Climbing Africa’s highest mountain peak is not for the faint of heart. At 5 895 metres above sea level, this dormant volcano looms high into the air and is the highest free standing mountain in the world. Situated in the Kilimanjaro National Park in Tanzania, this geological wonder is any mountaineers dream climb. Mount Kilimanjaro consists of three peaks, Mawezi, Kibo (where you’ll find the challenging Uhuru peak) and the Shira Ridge (the smallest peak and easiest climb). Below you will find some interesting information if you’re considering embarking on this wonderful trekking journey.
The easiest way to reach Kilimanjaro National Park is by car. Only two hours from Arusha, or one and a half hours from Kilimanjaro International Airport, getting there is easy and quick, with plenty of wildlife and beautiful landscapes to enjoy along the way.
Flora and fauna
Kilimanjaro National Park is rich in unique bird life, wildlife and beautiful flora. We suggest getting to know the area before your trek, as there is so much to enjoy before your climb. Due to the proximity to the equator and warm Indian ocean, much of the mountain slopes are rich areas of forest, with 195 unique bird species that call this home. As you ascend the mountainous terrain, the landscape changes from lush forest to alpine moorland, interspersed with valleys and ravines. At 4 000 metres, the landscape transforms yet again into a dry and desertous region, with interesting adapted flora. Beyond this point are pure ice caps, where little grows.
In the forested areas, you can expect to see buffalo, aardvarks, leopard, honey badger and a variety of monkeys such as the colobus and blue monkeys. The iridescent blue malachite sunbird, Hartlaub’s turaco and a variety of raptors.
Blue malachite sunbird
There are a variety of activities to experience prior to your trip such as a walking safaris that will take you into the lush forests of the park. You can hike or walk the variety of trails available, or cycle through the pathways to visit waterfalls and crystal pools in the area. Another pleasant activity is birding and paragliding, where you’ll be able to experience the park from the air.
Weather and seasons
The interesting thing about Kilimanjaro is that its size has meant that it creates its own weather patterns, influenced by the wind and mountain slopes. It’s not uncommon to experience four seasons in one day on the mountain. While most weather changes occur the higher you ascend, the lush forests at the base of the mountain are milder and more temperate than those higher up. There are two seasons in this area; the dry and wet season.
March to May
This period experiences the most rains and is the true rainy season. Damp soil makes the valleys fertile and rich in vegetation, but this will affect your climb. Trudging through mud, sludge and sleeping in the rain is not a pleasant experience. It is not recommended that you climb the mountain during this period, as the weather conditions take a massive toll on the body.
The shorter rainfall periods are brought on by monsoons, but the northern side of the mountain experiences little rain and the landscape remains barren and dry.
April to October
It’s the dry season on Kilimanjaro. Although there will be plenty of clouds, your ascent after a day of trekking will lead you to cloudless skies and sunshine. During this period, the wind can be very strong, somewhat inhibiting your climb. However, this is the best time to trek Kilimanjaro.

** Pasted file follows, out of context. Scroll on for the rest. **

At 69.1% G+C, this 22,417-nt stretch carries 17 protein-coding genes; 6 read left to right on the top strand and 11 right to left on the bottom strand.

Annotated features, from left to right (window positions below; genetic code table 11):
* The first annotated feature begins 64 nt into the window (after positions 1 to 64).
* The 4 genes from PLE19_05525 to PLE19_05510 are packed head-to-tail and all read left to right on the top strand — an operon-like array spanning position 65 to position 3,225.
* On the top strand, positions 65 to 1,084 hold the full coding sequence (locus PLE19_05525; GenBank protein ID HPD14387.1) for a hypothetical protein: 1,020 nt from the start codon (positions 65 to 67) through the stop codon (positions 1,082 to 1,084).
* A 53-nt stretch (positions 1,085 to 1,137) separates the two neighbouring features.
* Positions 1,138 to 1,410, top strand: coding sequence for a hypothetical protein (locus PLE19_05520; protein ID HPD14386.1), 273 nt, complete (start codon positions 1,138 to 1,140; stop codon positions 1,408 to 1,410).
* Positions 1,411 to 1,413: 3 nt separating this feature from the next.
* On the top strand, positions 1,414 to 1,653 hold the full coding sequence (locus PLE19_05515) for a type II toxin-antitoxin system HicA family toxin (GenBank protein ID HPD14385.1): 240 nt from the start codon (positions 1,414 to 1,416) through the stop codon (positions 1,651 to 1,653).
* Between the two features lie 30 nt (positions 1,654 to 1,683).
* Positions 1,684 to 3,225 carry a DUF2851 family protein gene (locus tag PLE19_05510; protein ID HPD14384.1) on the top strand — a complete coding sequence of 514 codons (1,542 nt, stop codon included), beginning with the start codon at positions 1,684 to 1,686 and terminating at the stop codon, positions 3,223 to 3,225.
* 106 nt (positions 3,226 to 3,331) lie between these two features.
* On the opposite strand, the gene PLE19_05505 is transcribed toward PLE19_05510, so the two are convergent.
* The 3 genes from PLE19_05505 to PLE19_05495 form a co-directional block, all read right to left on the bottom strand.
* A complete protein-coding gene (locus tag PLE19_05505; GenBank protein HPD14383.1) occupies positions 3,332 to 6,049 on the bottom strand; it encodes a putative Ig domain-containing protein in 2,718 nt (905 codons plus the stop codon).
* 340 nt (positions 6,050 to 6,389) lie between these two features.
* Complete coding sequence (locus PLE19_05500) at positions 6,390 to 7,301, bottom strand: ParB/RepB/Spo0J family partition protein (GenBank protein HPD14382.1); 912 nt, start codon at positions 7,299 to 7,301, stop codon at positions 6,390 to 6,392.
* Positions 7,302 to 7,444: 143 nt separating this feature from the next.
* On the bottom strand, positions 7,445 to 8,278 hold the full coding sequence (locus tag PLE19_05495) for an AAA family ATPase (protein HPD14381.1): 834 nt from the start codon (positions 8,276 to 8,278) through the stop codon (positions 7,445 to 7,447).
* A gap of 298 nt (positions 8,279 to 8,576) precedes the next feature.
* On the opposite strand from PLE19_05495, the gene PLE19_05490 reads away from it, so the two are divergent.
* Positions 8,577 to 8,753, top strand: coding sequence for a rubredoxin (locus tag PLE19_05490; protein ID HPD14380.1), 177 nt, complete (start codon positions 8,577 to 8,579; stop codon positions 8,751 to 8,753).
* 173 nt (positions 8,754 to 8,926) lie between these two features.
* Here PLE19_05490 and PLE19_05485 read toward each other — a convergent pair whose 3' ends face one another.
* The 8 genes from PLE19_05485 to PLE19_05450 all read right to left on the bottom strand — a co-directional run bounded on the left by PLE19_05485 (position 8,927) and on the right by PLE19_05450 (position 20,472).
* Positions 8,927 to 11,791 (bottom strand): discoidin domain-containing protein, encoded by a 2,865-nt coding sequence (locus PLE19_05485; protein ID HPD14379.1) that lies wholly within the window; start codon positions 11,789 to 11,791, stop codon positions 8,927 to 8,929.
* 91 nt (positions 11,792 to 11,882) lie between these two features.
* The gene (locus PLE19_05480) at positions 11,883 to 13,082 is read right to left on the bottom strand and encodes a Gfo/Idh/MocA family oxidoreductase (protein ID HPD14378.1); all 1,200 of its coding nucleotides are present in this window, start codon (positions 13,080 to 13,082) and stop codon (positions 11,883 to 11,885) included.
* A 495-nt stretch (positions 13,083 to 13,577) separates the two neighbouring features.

Image by Christian Pondella for Red Bull
Whether you’re an amateur or seasoned professional, this is a technically challenging trek in comparison to climbing Mount Kenya. However, this should not put you off. This climb is well worth the preparation and experience once you reach the summit. There are many reputable mountaineering experts that have summited Kilimanjaro many times. Allow us to find one for you that you can include in your itinerary. These companies will offer some, if not all equipment that you require (oxygen tanks and defibrillator) but your clothing, sleeping bags and digital equipment such as cameras will need to be self supplied.
Always remember that the ascent should be done at your own pace, as dehydration and altitude sickness can happen if you rush your climb. It is recommended that you have a reasonable level of fitness to withstand the pressures of walking for many hours a day.
You will be advised about which route up the mountain is realistic for you to take, as they vary from fairly easy to very challenging.
What about accommodation?
There are many rustic camps available along the different routes up the mountain, all of which are reasonably comfortable and will provide you with the necessary access to warm water, food and other essentials. These camps are important in that they allow your body time to adjust to the altitude and get the necessary rest your body will need for this epic journey.
Don’t forget to pack…
Temperatures can reach well below -20°C and coupled with strong winds, this can be a challenge, particularly for first-time climbers. Pack warm clothing, a windbreaker and sunblock, as you can still get sunburn despite the cold. Medication and travel documents should also be on your person at all times. Tanzania is a malaria area, so preventative medication is essential, not for your trek but pre and post climb. It is also a good idea to bring spare batteries and a first aid kit. It is important to note that your guide will carry up to 15 kg of your baggage to lighten your load.
What about the costs?
You can include this once-in-a-lifetime trip into one of our suggested itineraries, but the actually trek up Kilimanjaro will be at an additional cost with a professional tour company that has the experience needed to conduct a climb. Contact us for a quote on a safari itinerary to suit your budget.